Lately I’ve been obsessed with burning candles all. the. time. In the past I would purchase a candle here and there and leave it out as display, but almost always forget to light it. So my candles would pretty much last forever. No longer! So it seemed necessary to start making my own since I can make about five big candles for the price of one nice one. I chose soy wax because it is sustainable and slow burning.
Upon researching candle making, I found quite a few rather technical videos about how to make the perfect candle. Apparently candle making is a big thing? Anyway, while I wanted my candles to turn out well, I also wasn’t interested in buying a gazillion different tools. So here is my rather bared down candle making how to, using things that I had around the house. I wouldn’t recommend using any precious kitchen tools in case the wax is hard to remove. Notwithstanding, I was able to remove all of the wax from the bowls and spoons I used. I washed everything before the wax had a chance to dry completely and poured boiling water over the difficult areas.
soy wax (1 lb. ~ 18 oz melted)
essential oils (optional)
oil-based color chips/crayons (optional)
1.) Cover your work area with wax paper to protect the surface.
2.) Wash and dry your candle containers. I used some antique mason jars that I just love.
3.) Thread your candle wicks through the wick tabs and fray the bottom end. Place a tab of hot glue on the bottom of the tab and attach it the bottom of the candle container in the center. Trim the wick so that it extends above the candle (you can trim it shorter later). Alternatively, if you don’t want to buy wick tabs, you could just hot glue the wick to the bottom of the container.
4.) Attach a popsicle stick or straw with a piece of tape to the wick in the middle of the container. This is to ensure that the wick doesn’t fall down while pouring the wax and also that it stays in the center of the container.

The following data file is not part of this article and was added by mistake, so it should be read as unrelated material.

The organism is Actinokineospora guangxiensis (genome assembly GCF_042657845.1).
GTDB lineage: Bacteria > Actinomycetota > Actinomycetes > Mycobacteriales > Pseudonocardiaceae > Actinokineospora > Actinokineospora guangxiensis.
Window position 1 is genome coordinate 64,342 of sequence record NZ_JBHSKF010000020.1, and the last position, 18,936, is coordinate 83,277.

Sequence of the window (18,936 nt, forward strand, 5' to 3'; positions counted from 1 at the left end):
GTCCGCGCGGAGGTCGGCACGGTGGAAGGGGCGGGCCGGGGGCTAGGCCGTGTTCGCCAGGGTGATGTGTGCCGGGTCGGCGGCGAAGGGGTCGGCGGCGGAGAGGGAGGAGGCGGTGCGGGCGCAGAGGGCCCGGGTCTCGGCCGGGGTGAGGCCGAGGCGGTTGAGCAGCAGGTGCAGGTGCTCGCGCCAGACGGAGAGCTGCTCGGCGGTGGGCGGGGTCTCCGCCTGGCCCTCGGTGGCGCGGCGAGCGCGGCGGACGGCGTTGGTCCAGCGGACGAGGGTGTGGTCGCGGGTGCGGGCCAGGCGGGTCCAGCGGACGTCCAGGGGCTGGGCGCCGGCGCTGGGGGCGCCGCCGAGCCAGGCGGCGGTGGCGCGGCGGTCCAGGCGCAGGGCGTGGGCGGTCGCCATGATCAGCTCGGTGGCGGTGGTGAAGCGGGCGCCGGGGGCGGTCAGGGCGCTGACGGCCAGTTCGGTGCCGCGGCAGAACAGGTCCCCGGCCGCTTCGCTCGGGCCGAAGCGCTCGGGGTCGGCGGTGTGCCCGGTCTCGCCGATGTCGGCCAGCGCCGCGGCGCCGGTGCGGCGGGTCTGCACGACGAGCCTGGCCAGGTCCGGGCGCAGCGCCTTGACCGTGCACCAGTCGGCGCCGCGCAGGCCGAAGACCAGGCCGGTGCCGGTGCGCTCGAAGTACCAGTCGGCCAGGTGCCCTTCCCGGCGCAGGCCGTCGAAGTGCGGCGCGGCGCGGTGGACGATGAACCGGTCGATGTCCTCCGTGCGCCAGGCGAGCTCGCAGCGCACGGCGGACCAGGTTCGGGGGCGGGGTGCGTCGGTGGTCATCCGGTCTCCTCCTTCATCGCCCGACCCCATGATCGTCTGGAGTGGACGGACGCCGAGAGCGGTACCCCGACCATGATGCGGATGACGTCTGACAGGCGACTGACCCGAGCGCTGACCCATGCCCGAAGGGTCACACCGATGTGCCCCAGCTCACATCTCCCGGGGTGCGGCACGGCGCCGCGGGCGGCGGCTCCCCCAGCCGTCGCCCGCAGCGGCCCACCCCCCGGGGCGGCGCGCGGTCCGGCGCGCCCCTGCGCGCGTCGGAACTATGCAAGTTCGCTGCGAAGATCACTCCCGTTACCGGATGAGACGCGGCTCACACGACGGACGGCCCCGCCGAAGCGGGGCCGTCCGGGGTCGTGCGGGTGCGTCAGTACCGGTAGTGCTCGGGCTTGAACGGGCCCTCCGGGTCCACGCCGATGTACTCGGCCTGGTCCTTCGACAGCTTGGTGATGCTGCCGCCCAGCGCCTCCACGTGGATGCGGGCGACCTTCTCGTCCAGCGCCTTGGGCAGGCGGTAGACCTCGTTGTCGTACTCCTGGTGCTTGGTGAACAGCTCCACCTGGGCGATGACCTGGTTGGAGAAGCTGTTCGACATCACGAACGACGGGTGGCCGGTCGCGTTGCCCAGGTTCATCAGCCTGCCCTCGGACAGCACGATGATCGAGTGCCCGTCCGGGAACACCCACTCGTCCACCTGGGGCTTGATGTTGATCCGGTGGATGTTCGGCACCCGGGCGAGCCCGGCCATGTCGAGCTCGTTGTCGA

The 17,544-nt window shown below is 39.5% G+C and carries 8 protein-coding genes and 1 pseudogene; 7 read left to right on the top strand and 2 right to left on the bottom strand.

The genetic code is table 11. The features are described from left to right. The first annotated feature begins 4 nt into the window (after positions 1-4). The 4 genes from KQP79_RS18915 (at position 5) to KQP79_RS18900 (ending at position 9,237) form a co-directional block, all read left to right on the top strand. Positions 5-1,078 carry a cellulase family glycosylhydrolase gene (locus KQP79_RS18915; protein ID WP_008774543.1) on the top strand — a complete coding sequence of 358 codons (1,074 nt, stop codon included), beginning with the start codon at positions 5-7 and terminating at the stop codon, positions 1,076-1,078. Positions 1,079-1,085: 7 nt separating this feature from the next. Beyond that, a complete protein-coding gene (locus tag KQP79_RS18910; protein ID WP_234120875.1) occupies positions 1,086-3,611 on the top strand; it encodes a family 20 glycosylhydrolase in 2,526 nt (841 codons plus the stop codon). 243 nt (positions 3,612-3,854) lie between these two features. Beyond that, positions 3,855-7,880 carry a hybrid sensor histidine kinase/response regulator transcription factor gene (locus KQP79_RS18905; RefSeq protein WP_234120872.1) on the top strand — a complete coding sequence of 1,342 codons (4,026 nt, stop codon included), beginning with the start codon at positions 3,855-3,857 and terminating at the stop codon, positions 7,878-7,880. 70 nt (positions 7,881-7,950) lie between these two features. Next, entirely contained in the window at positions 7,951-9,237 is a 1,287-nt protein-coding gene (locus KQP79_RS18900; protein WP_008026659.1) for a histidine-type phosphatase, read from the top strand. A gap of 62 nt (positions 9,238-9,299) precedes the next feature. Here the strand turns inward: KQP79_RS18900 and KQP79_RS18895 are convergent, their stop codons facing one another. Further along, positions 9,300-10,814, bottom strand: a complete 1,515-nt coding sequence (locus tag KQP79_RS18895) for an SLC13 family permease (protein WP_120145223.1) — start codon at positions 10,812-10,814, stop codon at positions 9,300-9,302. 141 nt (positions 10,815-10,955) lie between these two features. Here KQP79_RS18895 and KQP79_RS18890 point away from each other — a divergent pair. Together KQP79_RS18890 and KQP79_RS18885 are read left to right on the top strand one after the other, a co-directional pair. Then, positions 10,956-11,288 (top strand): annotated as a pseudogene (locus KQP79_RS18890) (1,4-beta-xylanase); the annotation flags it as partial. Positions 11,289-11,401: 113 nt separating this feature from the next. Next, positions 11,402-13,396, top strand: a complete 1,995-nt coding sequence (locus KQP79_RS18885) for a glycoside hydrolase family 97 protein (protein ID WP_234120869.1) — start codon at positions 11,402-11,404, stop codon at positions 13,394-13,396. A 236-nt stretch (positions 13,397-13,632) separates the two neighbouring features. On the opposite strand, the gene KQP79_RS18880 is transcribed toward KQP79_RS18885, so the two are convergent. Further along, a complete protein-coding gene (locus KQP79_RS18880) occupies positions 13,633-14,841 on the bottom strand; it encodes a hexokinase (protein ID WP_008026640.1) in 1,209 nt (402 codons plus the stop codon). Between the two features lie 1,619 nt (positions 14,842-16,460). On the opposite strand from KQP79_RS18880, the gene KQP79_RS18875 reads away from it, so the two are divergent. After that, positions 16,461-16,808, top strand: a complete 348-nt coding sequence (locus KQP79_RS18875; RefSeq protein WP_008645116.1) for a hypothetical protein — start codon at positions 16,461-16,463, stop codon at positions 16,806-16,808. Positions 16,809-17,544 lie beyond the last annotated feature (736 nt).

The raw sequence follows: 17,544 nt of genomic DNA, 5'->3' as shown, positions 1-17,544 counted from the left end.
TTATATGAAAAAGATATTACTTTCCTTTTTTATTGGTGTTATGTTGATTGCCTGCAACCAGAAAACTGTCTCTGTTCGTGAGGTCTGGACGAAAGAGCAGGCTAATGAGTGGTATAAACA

5.) Melt your wax in a double boiler. (I recommend buying pre-flaked wax, but if you purchase a block, shave it or break it into chunks before melting to ensure a more even melt). If you don’t have a double boiler, you can make your own by boiling water in a pot and placing a smaller pot or bowl over the pot. You do not want to melt the wax directly over stove. Be careful and stir continuously while melting your wax. You want it to melt, but not boil. Wax has the potential to combust if it reaches too high a temp. Once it’s melted remove it from the heat. If you have a candy thermometer, place it in the melting wax and when the wax has reached 170-180 degrees it is done. Add your essential oils at this point. Read the directions on the bottle to see how much to add. If you want to color your candles, now is the time. Add color chips or crayons until you have achieved your desired color.
**Most important** NEVER leave your wax unattended while melting and be constantly monitoring the temperature- do not allow it to boil. Once it has melted remove it from the heat immediately.
6.) Carefully pour your wax into your candle containers over your protected workspace. Try to avoid the wick. I recommend transferring the hot wax to a container with a spout like a liquid measuring cup to make pouring easier. You can fill your candle as much as you like, I got pretty close to the top with mine.
7.) Let candle dry overnight.
8.) Trim wick to a quarter inch above the candle and light! Enjoy!
9.) If you spill wax on the outside of your container (which, um, I might have done…) it’s not the end of the world! Try to wipe of all much as you can while the wax it still hot after pouring without disturbing the candle. Now this next step depends on what kind of container you’ve used, but worked really well with my mason jars. I placed my candle in a pot and filled around the candle with water. Then I removed the candle and boiled the water. Once the water was boiling I placed the candle back into the pot. Let the candle sit in the water for a few minutes and them remove and wipe down. All the wax comes off in the water! This might melt your candle a bit so let cool and re-harden after before lighting.
After burning for about two weeks: